So Ceres isn’t on any map, something Conrad’s shortwave radio tending wife discovers with horror from afar. There’s some dreadfully undeveloped action back at the boys’ hometown where an older (but not elderly, as in born in the late 1920s) Native American says something about Ceres being what Fulci based The Beyond on and then pipe cleaner spiders attack a librarian and come to think of it, I *might* be confusing things a little bit here. But yeah, the Native American is, I assume, some sort of throwback to the opening scene that HAS NO BEARING ON THE REST OF THE STORY.
See, when I get distracted, there are some key words that bring me back to the subject at hand. In this case, we get little children of the cornish brats who are supposed to be creepy—we know this because Orin, he of pointedly pointing out things, pointedly points out that they are “creepy kids!” Chief among them is Lyric, an Orphan wannabe who immediately latches onto Joks in the way that abused, bipolar, or satanic kids children sometimes do.
Stuff kind of continues to happen, sort of I think maybe. Orin tries to convert the townspeople to football players. Hilarity maybe ensued? Conrad’s wife continues to worry about him. Joggs keeps spending an inappropriate amount of time with the little girl he just met. At some point, there’s a big festival thrown where spiked punch leads our heroes to capture, only to be freed from afar by Walker Texas Angel. They run away from creatures vaguely modeled on the zombies from Tombs of the Blind Dead, mostly through the roundhouse kicking skills of Chuck Norris’ son, who leads them…back to Matthew’s house where they learn that 100 years ago—which, if you’re doing the math, HAS NOTHING TO DO WITH 1932—the town was invaded and evil took root.
Upon learning that they must face the devil, the men need to talk. So they do. In montage. They stand outside in Matthew’s yard where three benches meet. Orin sits. Jox stands. Conrad sits. Joks sits. Orin stands. All sit. Orin stands. All stand. Conrad sits. Orin sits where Conrad had been sitting earlier. Three minutes later, they’ve made a decision and I still don’t care.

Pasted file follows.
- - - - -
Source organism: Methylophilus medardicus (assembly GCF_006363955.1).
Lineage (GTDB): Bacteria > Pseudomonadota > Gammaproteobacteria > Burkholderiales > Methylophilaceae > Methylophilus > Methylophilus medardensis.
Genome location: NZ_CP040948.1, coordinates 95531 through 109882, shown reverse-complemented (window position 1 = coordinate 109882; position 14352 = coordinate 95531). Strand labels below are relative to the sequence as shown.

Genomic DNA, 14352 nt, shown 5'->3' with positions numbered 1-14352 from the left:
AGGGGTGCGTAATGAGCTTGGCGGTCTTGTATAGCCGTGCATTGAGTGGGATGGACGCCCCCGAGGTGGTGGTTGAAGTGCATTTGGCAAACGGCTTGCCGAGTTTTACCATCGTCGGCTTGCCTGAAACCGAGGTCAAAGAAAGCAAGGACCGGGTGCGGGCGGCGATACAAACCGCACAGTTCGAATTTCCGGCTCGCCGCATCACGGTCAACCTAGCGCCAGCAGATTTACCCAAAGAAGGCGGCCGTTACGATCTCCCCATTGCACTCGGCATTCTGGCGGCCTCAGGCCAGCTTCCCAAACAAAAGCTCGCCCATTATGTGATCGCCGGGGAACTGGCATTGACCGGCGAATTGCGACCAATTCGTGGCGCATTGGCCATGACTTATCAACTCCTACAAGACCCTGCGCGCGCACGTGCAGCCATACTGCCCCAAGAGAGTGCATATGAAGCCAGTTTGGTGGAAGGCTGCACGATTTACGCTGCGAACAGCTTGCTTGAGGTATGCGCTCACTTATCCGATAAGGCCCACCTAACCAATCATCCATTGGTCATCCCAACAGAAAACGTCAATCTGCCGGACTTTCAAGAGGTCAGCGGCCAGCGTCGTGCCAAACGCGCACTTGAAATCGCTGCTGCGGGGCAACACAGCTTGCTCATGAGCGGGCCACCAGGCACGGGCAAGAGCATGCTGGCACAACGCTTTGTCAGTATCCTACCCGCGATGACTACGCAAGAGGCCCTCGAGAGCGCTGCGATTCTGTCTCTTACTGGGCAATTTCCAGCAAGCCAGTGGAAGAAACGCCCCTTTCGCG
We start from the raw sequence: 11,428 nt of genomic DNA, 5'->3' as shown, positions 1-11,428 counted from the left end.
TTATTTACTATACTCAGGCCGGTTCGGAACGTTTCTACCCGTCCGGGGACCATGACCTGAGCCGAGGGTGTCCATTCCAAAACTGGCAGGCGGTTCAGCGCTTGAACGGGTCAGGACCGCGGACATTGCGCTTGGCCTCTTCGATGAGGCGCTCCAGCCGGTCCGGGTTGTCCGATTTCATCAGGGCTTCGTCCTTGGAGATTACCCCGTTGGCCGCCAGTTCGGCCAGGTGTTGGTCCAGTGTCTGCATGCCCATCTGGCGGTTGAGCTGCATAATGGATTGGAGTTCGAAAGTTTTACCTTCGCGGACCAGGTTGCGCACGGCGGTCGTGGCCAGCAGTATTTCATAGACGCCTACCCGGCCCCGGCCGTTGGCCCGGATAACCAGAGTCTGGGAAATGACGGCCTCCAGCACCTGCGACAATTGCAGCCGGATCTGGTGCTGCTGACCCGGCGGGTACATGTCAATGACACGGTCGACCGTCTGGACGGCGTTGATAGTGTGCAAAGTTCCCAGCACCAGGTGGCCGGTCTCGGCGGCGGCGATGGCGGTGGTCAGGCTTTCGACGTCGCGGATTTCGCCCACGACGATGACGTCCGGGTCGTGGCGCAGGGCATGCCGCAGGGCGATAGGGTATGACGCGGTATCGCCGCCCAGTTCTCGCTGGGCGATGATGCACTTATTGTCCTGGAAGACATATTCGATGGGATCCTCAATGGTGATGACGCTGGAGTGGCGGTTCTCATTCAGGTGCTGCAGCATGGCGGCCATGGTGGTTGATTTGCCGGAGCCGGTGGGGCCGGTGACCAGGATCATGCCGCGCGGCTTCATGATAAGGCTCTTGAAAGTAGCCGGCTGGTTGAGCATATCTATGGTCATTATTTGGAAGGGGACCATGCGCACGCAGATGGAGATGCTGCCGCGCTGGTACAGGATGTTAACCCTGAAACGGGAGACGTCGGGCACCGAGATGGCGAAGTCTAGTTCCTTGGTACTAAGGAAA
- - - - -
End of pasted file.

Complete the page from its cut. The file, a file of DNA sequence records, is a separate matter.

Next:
There’s a villain, then another one. Lyric is revealed to be Lucifer. Or something. It’s hard to stay focused when the softcore Cinemax score is playing louder than the dialogue, but I think it’s safe to say the men eventually face the devil, whose main skills involve forcing suburban churchgoers on their knees and flashing a lighting trick that lets us see everybody’s skeleton.
At some point, the movie ends and a wonderfully cheesy feel-good song plays over the credits, which assure us that “no animals were hurt during the making of this movie and they were WELL FED!”
Must be a Texas thing.
Directed by Alin Bijan, Bells of Innocence is a horrible film. The dialogue is somehow both predictable and shocking (in how awful it is), the effects, level 1 graphic design, and the characters so bland that we can’t help but root for the devil until we realize even HE’S lame. I won’t trash the performances completely, as the actors are so ill-equipped that it’s hard to imagine Judi Dench and the ghost of Laurence Olivier doing much better. But then again, they and heck, even Tara Reid and Denise Richards are probably smart enough to avoid coming near this script. And THAT’S saying something.
I normally denounce the use of the deep computerized demon voice (or as I like to call it, the Marlena Evans Possessed By the Devil Effect) but in the case of a movie like Bells of Innocence, the more the merrier! Especially when it’s being applied to a child
Well, the movie, but who’s judging?
The Spanish word for “joke” is “yoke”
Nothing’s better than faith!
Traveling with the golden girls means you won’t be going out to eat
The Winning Lines
“Children are special in these parts.”
“I think they’re special in all parts.”
Look, I get what they’re TRYING to say here but…I mean…just READ THE WORDS
Yikes. Don’t give GoodTime Entertainment your cash (because I don’t ever want big budgets to cloud their amazingly inept style of filmmaking) but do try to see Bells of Innocence. It will make you laugh. It will make you cry. Mostly because you’ll be laughing so hard. It’s THAT kind of movie, and sometimes, the world needs that a bucketful more than faith.